“You can’t deny that LEGOS are huge and have been,” Capps said. “Anytime you see our sport out in the mainstream with something cool like that, it really makes you feel good. To see Dodge step up, it’s a big deal. And when they do something with LEGOs like this, that’s huge.” 

Beckman said, “LEGO is a billion-dollar-sales company. It’s unbelievable how big they are.” He said the spectrum of themed kits is “stunning.” 

The fact the latest is coupled with drag racing, Dodge hopes, surely will enhance brand loyalty. 

And that’s not just among the kids. Chris Stamp, senior designer, LEGO Group, said, ”We are thrilled to bring the exciting Dodge designs to a LEGO build and play experience that is sure to capture the imaginations of not only LEGO fans, but also car lovers and the passionate community of Dodge enthusiasts around the world.” 

Throughout his career, Capps has observed and come to understand how such programs and partnerships develop. 

“This is my 18th season to represent Dodge. I started with the Stratus body, when [Gary] Scelzi and I were teammates and he was the Mopar guy. It has been fun, and I’ve been lucky to have input over the years with Dodge,” he said.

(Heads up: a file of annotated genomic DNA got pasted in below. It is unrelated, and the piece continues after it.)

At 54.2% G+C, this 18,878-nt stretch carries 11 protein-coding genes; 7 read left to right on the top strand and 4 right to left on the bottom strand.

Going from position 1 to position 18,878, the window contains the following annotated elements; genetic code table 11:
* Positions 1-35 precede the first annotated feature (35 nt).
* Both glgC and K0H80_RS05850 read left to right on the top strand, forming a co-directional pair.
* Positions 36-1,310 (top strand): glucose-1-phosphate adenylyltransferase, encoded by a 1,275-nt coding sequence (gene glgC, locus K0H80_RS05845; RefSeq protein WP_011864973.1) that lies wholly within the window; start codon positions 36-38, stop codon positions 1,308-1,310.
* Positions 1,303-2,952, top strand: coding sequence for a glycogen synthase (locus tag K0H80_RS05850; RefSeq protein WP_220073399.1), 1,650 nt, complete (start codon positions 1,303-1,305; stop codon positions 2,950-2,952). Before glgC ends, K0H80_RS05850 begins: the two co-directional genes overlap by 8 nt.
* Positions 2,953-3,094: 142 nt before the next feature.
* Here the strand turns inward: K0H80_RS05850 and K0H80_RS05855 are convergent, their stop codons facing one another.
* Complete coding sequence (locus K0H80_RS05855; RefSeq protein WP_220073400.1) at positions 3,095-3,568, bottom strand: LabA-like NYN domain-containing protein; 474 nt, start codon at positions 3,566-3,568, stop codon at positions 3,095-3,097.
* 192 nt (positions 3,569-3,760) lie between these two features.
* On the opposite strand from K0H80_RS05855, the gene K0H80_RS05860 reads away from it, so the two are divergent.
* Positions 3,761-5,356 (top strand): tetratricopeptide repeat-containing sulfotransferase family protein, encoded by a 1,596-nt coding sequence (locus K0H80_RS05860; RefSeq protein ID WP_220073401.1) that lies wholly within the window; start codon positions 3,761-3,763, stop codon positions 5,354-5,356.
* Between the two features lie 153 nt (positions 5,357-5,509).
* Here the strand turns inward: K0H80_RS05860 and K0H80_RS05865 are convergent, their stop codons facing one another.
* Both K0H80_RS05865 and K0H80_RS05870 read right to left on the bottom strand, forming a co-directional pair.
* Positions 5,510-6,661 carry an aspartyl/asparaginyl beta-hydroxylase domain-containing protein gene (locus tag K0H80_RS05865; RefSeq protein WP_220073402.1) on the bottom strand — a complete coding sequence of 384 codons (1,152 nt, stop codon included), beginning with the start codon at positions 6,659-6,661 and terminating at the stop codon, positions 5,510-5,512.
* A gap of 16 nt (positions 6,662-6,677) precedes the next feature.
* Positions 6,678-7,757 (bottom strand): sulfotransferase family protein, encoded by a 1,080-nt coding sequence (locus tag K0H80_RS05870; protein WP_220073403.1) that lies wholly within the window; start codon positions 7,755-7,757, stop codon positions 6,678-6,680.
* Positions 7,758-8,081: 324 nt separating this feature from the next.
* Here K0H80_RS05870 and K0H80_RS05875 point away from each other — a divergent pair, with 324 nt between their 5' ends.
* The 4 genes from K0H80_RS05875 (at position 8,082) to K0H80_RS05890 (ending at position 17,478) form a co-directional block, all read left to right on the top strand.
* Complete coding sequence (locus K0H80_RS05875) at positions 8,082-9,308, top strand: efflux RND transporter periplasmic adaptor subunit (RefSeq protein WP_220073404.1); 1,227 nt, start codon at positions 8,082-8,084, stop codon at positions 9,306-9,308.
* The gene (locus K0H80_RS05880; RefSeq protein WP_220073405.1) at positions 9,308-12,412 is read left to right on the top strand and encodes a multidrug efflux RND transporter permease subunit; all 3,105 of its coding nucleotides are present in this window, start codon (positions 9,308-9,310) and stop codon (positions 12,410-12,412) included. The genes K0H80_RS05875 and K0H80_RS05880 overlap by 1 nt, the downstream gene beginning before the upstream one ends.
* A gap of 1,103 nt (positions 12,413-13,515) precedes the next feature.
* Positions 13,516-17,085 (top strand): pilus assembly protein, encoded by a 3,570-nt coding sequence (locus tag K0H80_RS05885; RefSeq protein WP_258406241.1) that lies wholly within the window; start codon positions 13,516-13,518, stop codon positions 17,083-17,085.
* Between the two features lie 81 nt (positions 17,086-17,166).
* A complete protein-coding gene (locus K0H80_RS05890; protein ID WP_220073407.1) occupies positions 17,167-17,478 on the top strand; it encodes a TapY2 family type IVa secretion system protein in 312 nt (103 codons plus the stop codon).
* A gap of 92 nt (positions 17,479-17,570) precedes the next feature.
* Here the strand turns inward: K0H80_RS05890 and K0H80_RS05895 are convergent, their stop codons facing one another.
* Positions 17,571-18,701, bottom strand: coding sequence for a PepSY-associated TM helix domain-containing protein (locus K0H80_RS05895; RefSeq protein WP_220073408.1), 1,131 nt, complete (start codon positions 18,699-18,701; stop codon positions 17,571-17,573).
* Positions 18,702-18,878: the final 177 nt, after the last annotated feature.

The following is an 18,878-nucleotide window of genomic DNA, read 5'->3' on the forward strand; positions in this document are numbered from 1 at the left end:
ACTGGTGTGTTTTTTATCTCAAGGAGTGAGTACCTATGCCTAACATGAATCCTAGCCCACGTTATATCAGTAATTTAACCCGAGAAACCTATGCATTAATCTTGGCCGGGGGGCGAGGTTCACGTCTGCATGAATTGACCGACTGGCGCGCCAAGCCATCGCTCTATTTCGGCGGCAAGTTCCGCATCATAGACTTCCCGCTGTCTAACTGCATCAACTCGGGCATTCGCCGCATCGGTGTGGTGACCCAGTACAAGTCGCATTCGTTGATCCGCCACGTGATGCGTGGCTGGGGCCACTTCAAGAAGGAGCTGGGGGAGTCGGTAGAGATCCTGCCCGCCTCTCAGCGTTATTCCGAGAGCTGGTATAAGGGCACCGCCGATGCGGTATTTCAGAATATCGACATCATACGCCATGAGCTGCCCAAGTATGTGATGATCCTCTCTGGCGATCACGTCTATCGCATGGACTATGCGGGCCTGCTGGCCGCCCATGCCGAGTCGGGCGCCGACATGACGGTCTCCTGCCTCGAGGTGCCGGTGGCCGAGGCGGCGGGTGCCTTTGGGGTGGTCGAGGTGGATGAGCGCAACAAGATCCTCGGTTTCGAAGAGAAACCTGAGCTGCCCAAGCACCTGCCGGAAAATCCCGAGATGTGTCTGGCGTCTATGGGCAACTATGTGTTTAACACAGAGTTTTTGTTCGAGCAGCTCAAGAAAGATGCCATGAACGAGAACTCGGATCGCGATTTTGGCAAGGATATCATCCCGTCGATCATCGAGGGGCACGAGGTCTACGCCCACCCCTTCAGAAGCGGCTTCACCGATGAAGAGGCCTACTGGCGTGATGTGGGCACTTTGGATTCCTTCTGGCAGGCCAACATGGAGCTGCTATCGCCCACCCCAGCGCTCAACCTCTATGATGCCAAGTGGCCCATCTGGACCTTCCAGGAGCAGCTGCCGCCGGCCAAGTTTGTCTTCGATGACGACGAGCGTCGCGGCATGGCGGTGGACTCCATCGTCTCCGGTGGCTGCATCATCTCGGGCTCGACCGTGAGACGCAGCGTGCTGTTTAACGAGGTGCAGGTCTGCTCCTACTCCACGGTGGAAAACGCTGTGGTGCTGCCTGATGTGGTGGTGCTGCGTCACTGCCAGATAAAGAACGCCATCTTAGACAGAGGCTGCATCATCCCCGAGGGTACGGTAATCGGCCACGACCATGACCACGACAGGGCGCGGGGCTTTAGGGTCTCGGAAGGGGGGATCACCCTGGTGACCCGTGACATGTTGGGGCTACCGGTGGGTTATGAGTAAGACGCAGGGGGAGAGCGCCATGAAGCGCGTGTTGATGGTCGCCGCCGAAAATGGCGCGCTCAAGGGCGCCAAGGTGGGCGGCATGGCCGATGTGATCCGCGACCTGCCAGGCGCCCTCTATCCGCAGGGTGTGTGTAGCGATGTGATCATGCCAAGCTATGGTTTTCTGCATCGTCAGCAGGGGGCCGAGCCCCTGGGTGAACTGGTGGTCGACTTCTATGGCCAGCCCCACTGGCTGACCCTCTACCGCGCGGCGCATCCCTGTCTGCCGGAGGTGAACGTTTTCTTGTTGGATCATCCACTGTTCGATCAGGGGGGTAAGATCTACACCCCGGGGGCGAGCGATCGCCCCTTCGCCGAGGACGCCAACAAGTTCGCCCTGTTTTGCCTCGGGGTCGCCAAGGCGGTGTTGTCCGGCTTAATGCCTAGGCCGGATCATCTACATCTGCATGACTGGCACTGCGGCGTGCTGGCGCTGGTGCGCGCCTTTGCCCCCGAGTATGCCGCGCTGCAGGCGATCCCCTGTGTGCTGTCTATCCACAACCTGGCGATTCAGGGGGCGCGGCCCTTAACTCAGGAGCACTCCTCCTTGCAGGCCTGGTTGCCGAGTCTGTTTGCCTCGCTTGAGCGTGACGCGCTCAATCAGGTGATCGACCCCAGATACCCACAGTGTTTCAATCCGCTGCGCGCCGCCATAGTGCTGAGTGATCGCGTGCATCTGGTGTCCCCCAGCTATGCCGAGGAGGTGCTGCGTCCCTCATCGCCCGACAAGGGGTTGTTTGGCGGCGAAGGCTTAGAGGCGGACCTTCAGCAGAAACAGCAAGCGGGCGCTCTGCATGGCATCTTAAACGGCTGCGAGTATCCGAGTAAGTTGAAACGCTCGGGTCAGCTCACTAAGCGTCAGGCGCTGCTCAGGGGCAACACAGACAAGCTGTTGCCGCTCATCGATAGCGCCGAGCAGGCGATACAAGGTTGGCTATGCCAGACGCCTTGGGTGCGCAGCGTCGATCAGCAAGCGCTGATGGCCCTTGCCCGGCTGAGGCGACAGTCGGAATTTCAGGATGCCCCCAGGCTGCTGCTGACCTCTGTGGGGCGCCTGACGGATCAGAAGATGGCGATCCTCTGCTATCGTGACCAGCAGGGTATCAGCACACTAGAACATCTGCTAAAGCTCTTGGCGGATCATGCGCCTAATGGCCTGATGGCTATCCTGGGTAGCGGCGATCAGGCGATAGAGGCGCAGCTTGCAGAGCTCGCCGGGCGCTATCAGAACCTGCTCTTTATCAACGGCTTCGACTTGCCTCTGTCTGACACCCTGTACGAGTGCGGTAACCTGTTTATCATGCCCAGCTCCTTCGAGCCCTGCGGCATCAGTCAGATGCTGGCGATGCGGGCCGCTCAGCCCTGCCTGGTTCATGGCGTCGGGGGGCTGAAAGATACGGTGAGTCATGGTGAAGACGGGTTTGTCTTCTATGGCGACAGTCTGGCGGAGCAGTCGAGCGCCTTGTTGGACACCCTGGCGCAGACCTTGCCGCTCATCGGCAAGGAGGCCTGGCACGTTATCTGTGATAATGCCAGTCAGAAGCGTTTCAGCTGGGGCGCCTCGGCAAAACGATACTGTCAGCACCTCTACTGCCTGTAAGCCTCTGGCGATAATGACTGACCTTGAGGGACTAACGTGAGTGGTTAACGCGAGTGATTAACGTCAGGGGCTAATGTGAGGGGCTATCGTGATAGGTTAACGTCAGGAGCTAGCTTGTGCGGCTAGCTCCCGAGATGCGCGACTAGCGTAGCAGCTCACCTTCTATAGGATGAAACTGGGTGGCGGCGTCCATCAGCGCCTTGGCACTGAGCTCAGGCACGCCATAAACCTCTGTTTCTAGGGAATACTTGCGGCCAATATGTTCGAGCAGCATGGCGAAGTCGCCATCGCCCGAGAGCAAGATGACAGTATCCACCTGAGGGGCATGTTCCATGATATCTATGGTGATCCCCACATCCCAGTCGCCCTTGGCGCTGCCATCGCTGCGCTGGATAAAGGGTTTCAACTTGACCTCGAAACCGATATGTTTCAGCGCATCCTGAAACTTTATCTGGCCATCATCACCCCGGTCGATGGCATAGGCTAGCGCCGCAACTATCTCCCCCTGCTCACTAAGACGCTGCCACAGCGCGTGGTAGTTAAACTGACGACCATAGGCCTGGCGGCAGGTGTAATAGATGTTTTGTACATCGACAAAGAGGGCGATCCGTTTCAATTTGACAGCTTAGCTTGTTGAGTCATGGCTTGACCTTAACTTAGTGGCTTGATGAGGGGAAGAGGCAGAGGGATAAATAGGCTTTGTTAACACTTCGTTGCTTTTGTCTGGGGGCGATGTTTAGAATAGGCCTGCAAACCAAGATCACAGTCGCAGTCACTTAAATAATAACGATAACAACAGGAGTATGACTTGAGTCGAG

But he said Beahm’s leadership has shown his company’s passion for the sport, much like the way the highly respected Herb Fishel shaped General Motors’ involvement in drag arcing.

“It takes somebody at the top of the corporation. When I drove for Don Prudhomme, we were Chevrolet. Herb Fishel was the big guy there. Back then, when Camaro came into the sport with our Copenhagen car, that was all Herb Fishel. And he really drove the motorsports [program] for GM. So it took a guy like that at the top of the food chain. And that’s what Steve Beahm brings. He is a racer. He understands it. But he also knows the history of Hemi with drag racing.”

Beckman said he found Beahm to be accessible and intuitive when they first met at Denver at the Dodge Mile-High Nationals for the unveiling of the Challenger Hellcat Redeye, casually chatting before the formal presentation.

“We were just having a nice conversation. He certainly was a car guy, approachable and easy to talk to. I knew he was there with Dodge – I just didn’t really know he was ‘The Guy.’” Beckman said of his initial impression of Beahm. Then, when Beahm stood up to make his corporate remarks, Beckman said he realized just then, “Oh! This is the guy who’s in charge of the whole program! Very cool!” The 2012 Funny Car champion said, “You can tell he’s a very hands-on nuts-and-bolts guy. He’s not a corporate guy. He’s a car guy in a corporate position.”

From a respected driver, that’s the highest compliment.

Darren Jacobs, Mopar media relations manager, said early sales are highly encouraging.

From the public, that’s the highest compliment.

The company name – LEGO – is founder Ole Kirk Kristiansen’s combination of the Danish words “leg” and “godt,” which translate to “play well.”

This corporate connection is playing well, all the way around.